posted by primethyme at 4:53 PM on July 31, 2012


I hope to capture the building and all the details on it, the angles, the brickwork, so yeah, to document the building. It is good to know the first one is underexposed. How should I have shot that one?
posted by mlis at 4:57 PM on July 31, 2012


P&S usually have an exposure lock feature. Figure out how to use that. If you felt the building was under exposed in the first sample, you would first exposure lock on a dark area. This usually just means getting the sky out of the frame as the daylight sky is bright. Then frame as normal and shoot. In the second example, where the sky is blown out, you could do the opposite and exposure lock on the sky. The building would then be under exposed.

If you are just shooting immobile objects like buildings and using a tripod you can experiment with exposure fusing, a more tasteful approach than HDR to handling this sort of exposure problem.
posted by chairface at 5:23 PM on July 31, 2012 [1 favorite]


I suspect that we're looking at these pictures on different monitors with different gamma curves. I'm seeing your first photo as well exposed. Maybe you could have opened it up half a stop and gotten some better detail in the shadows of the ironwork, but you've got a bright blue sky in front of a building in shadow and you got the blue of the sky and the detail in the brickwork and the grill of the air conditioner.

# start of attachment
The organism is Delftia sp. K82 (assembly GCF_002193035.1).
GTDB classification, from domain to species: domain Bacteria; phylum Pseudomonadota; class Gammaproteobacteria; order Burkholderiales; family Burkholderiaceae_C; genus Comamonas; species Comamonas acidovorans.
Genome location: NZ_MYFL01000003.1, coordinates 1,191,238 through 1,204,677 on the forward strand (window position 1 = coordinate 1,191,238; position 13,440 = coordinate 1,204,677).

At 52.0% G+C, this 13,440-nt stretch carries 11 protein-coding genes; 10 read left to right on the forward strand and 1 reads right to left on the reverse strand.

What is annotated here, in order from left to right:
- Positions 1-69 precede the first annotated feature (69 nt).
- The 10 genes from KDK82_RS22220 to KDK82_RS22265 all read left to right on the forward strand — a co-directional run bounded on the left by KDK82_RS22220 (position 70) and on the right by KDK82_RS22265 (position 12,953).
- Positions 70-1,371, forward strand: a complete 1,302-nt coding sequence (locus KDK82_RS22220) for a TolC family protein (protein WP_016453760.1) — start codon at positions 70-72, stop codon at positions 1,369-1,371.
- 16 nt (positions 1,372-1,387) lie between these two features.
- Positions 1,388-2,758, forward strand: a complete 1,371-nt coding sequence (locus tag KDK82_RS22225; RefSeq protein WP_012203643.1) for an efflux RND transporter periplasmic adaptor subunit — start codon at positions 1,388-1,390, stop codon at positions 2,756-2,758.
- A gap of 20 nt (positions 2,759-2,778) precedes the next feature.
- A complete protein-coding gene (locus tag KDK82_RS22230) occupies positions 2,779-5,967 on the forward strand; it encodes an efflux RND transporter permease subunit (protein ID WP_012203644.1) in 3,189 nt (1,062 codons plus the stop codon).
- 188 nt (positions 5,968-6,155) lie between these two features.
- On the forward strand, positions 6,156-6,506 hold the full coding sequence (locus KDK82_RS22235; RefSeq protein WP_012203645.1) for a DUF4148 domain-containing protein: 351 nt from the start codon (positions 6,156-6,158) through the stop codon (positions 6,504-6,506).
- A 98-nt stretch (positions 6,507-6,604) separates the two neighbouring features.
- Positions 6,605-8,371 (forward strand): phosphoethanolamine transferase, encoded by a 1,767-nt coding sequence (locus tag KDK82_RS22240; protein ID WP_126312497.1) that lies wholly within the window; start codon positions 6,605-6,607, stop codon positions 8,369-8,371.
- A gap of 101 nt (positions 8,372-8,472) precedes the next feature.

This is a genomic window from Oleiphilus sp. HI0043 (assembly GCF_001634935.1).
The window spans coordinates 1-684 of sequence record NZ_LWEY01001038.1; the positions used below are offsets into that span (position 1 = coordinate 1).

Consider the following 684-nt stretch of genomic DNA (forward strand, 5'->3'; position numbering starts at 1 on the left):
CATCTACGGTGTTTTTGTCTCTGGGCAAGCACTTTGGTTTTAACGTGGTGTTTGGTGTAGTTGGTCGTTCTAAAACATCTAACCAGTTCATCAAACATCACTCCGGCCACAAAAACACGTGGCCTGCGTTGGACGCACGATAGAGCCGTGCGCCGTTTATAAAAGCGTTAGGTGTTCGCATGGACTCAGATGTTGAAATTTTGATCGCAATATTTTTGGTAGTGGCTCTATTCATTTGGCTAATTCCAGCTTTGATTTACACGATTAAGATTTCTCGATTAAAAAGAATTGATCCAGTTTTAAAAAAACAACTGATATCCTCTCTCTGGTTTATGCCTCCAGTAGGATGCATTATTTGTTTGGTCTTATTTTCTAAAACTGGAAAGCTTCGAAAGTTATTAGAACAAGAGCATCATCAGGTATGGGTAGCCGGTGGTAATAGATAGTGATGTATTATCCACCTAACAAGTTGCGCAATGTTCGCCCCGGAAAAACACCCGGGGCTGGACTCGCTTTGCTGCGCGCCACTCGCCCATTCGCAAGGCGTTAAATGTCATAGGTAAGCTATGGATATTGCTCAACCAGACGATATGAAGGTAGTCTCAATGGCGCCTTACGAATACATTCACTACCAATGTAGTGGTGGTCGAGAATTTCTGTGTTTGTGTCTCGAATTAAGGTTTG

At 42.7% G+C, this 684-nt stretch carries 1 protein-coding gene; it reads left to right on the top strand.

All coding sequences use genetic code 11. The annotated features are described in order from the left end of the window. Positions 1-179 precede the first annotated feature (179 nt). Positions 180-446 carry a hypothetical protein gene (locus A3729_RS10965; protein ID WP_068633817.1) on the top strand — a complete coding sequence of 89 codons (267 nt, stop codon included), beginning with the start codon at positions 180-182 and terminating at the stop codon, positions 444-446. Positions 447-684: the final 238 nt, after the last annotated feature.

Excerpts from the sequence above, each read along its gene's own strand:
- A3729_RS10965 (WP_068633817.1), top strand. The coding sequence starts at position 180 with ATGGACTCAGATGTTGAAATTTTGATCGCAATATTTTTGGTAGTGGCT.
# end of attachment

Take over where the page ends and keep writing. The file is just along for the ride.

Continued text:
That second one is an argument for subtle uses of HDR techniques. I think it's blown-out overexposed, you can't tell if that's clouds over a blue sky, or dreary overcast. I'd close down a stop and see if you still got shadow detail, use the raw file and see if there's detail that can be extracted from the sky with some good image processing techniques, or get out the tripod, take a couple of shots at different exposures, and use something like Photomatix to merge the images and display the detail in all the regions. Just be gentle with that technique, HDR has a bad name because a lot of people crank up the "make the colors look really saturated" knob, and suddenly your picture looks like a Thomas Kinkade painting without the tasteful restraint.

I think beyond just a few tweaks to exposure, you should get comfortable by starting with learning how to use autobracketing in your "P" mode. Let the camera automatically shoot half a stop, or a full stop, under and over. Then, for this sort of shot, use aperture priority to control the amount of depth of field you want (for buildings like this, F8 or F11 unless you want things further away to be out of focus).

Once you learn those tools I don't think a DSLR is going to help you a lot unless you want more sharper pixels (not something we're going to see in the 1700 x 2048 version), or unless you spring for a tilt-shift lens (which is awesome for architectural shots like this, but, with enough pixels, can also kind of be applied as a post-process image warp, depending on what you need your output resolution to be).